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Ask Tom why: What is the origin of the phrase "raining cats and dogs"?

Ask Tom Skilling, raining cats and dogs

Dear Tom,

What is the origin of the phrase "raining cats and dogs"?

—Edie Peterson, Woodridge

Dear Edie,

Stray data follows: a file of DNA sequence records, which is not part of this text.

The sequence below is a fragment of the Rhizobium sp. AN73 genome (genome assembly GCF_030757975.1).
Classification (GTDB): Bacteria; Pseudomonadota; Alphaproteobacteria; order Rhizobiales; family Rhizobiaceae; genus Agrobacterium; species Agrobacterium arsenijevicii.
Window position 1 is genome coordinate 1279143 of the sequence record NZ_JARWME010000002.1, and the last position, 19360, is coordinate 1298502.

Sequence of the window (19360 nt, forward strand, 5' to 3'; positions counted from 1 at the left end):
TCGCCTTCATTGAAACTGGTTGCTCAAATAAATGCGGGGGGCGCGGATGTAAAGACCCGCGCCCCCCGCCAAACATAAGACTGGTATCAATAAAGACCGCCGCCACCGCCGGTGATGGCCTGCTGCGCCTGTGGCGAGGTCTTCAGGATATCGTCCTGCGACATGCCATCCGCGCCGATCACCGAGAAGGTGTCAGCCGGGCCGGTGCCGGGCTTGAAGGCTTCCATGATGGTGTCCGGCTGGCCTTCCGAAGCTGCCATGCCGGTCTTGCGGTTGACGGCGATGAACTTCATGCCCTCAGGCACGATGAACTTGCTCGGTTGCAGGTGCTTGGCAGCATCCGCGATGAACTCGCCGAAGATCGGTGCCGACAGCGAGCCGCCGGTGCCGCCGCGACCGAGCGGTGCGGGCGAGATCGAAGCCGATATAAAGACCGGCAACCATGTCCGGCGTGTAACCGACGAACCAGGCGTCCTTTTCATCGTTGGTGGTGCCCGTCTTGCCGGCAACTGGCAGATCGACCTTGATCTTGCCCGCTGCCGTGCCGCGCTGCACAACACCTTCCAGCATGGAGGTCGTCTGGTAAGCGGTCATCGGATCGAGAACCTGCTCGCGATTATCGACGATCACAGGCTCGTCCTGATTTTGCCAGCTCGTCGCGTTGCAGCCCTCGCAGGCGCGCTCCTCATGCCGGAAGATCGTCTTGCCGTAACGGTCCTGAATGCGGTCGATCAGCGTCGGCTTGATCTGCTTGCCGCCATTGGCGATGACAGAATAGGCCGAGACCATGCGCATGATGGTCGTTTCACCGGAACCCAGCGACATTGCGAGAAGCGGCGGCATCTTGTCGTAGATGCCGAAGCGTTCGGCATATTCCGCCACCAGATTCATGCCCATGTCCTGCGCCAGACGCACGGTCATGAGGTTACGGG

There are several plausible explanations, but no definitive origin. In mythological tales once prevalent across northern Europe, cats and dogs were thought to be able to influence the weather. English sailors attributed gales and violent storms to cats, and in portions of northern Europe the dog was the symbol for wind. Combining these concepts could have evolved into the expression "raining cats and dogs." Another explanation is that the bodies of dead cats and dogs would often float down filthy streets following a heavy rain. In another vein, Eric Sloane, author of "Folklore of American Weather," feels it is a mispronunciation of the Pennsylvania German phrase: "It is raining to keep in the cats and bring out the ducks."

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